"The decision [to delay the launch] was based on advice we got from our scientists and the BCCA that we should beta test [the new device] to make sure that the algorithm that was developed in the clinical studies would work with the new version," he said. "Because this new version is more sensitive, the peaks in the Raman spectra are more intense. So it's possible [the algorithm] needs some tweaking."
The company began this testing in March, installing beta units in five dermatology clinics across Canada. It plans to finish testing by the end of the year at which time, Braun said, it will have commercial units ready to go.
He added that the company has delayed pursuing FDA approval until it begins sales of the device. "We want to go to FDA with a complete package. We can say, 'Look, we have a commercial product ready to ship; we have [study] results published in a high-impact journal; we have 1,000 patients that have been through Vancouver General Hospital.'"
Braun said that, given the lack of predicate devices, he expects Verisante will have to take the Aura through FDA's premarket approval process, which is typically more costly and time-consuming than the less-stringent 510(k) regime. He said the company aimed to complete the PMA process in roughly 12 months, putting it on track for a 2014 US launch.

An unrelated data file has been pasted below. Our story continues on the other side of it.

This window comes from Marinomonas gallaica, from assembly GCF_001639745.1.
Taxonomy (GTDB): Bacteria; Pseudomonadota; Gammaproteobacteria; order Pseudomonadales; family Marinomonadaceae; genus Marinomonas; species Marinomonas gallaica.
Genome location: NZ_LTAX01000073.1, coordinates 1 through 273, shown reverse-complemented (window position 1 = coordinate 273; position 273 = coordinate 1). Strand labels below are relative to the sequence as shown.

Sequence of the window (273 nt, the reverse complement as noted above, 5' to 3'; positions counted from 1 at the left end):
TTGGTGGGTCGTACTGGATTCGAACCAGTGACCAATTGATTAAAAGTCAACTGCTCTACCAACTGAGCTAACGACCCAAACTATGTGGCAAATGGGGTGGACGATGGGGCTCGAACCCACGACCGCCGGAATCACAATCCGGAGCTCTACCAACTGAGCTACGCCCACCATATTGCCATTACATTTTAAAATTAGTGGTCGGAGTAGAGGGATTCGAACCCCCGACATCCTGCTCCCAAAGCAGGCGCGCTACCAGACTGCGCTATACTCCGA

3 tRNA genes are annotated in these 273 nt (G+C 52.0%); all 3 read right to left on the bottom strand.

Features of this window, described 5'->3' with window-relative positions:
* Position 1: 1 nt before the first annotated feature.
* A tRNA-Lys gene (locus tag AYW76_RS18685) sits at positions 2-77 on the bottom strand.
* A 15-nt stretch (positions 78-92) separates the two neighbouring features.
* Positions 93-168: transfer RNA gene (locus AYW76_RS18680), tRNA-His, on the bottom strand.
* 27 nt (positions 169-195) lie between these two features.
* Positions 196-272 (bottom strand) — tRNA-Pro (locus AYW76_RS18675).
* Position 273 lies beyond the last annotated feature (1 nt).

Braun suggested, however, that while the Aura had received several regulatory approvals and a current Core clinical study underway at BCCA would likely be sufficient for obtaining Health Canada clearance and a CE mark, ongoing studies will be needed to drive adoption in the marketplace.
"The data we have so far is sufficient [for regulatory purposes], but that might not necessarily do you any good when it comes to marketing the devices," he said, noting that doctors "are very risk averse."
The Aura's current price is an estimated $60,000, but this could rise, Braun noted. "As it turns out, everything takes a little bit longer and costs a little bit more that you originally plan," he said. He added that the company's distributers, which include Clarion Medical Technologies in Canada and BO-Pharma BV in Belgium, the Netherlands, and Luxembourg, also wanted stronger profit margins.
"At the end of the day, the amount it costs us to build the device is irrelevant," Braun said. "You have to look at what doctors can earn with it." And, he said, in this regard, there is reason to think it might currently be underpriced.
The physicians doing the beta testing of the Aura average 100 biopsies per month, Braun said. Assuming they used the device on each of these patients they ultimately biopsied, that would mean 100 Aura scans per month.
Braun said that US clinics using biotech firm's Mela Sciences' MelaFind scanner – a similar skin cancer screening device – charge in the $175-per-scan range. At that price, he noted, dermatologists doing 100 scans per month could bring in $17,500 per month. Given that at the current $60,000 price, leasing the Aura costs only $1,100 per month, there might be room for a price bump, he suggested.